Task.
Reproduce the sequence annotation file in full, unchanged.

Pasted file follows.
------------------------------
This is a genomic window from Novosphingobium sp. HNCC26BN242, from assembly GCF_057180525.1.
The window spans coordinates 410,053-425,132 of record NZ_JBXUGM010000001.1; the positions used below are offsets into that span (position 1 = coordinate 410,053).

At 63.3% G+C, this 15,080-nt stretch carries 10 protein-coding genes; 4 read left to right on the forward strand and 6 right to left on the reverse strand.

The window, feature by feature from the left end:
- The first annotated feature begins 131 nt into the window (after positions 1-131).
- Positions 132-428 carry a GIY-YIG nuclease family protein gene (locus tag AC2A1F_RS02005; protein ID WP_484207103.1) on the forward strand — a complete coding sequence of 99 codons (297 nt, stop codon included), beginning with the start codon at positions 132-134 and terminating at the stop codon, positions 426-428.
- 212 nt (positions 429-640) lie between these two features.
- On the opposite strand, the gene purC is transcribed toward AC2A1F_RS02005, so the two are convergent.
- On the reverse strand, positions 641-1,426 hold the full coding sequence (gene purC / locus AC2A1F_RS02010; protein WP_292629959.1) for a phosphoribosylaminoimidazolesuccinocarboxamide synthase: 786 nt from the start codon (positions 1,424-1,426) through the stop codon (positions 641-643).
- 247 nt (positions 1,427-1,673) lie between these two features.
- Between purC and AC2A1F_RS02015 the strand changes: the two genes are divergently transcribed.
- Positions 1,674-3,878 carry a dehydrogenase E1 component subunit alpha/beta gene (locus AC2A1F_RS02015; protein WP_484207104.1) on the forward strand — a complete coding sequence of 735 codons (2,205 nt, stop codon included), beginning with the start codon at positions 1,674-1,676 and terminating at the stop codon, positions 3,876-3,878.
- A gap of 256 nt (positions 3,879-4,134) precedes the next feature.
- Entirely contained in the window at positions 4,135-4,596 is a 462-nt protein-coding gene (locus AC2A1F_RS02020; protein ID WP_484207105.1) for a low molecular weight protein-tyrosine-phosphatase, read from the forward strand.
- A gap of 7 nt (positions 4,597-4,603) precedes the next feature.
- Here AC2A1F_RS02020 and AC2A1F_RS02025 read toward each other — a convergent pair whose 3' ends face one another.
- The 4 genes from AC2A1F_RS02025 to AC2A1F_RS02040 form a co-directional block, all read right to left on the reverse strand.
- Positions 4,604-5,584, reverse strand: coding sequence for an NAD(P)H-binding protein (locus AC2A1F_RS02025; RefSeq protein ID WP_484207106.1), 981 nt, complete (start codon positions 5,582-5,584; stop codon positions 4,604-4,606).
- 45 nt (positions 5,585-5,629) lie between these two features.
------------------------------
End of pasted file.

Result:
This is a genomic window from Novosphingobium sp. HNCC26BN242, from assembly GCF_057180525.1.
The window spans coordinates 410,053-425,132 of record NZ_JBXUGM010000001.1; the positions used below are offsets into that span (position 1 = coordinate 410,053).

At 63.3% G+C, this 15,080-nt stretch carries 10 protein-coding genes; 4 read left to right on the forward strand and 6 right to left on the reverse strand.

The window, feature by feature from the left end:
- The first annotated feature begins 131 nt into the window (after positions 1-131).
- Positions 132-428 carry a GIY-YIG nuclease family protein gene (locus tag AC2A1F_RS02005; protein ID WP_484207103.1) on the forward strand — a complete coding sequence of 99 codons (297 nt, stop codon included), beginning with the start codon at positions 132-134 and terminating at the stop codon, positions 426-428.
- 212 nt (positions 429-640) lie between these two features.
- On the opposite strand, the gene purC is transcribed toward AC2A1F_RS02005, so the two are convergent.
- On the reverse strand, positions 641-1,426 hold the full coding sequence (gene purC / locus AC2A1F_RS02010; protein WP_292629959.1) for a phosphoribosylaminoimidazolesuccinocarboxamide synthase: 786 nt from the start codon (positions 1,424-1,426) through the stop codon (positions 641-643).
- 247 nt (positions 1,427-1,673) lie between these two features.
- Between purC and AC2A1F_RS02015 the strand changes: the two genes are divergently transcribed.
- Positions 1,674-3,878 carry a dehydrogenase E1 component subunit alpha/beta gene (locus AC2A1F_RS02015; protein WP_484207104.1) on the forward strand — a complete coding sequence of 735 codons (2,205 nt, stop codon included), beginning with the start codon at positions 1,674-1,676 and terminating at the stop codon, positions 3,876-3,878.
- A gap of 256 nt (positions 3,879-4,134) precedes the next feature.
- Entirely contained in the window at positions 4,135-4,596 is a 462-nt protein-coding gene (locus AC2A1F_RS02020; protein ID WP_484207105.1) for a low molecular weight protein-tyrosine-phosphatase, read from the forward strand.
- A gap of 7 nt (positions 4,597-4,603) precedes the next feature.
- Here AC2A1F_RS02020 and AC2A1F_RS02025 read toward each other — a convergent pair whose 3' ends face one another.
- The 4 genes from AC2A1F_RS02025 to AC2A1F_RS02040 form a co-directional block, all read right to left on the reverse strand.
- Positions 4,604-5,584, reverse strand: coding sequence for an NAD(P)H-binding protein (locus AC2A1F_RS02025; RefSeq protein ID WP_484207106.1), 981 nt, complete (start codon positions 5,582-5,584; stop codon positions 4,604-4,606).
- 45 nt (positions 5,585-5,629) lie between these two features.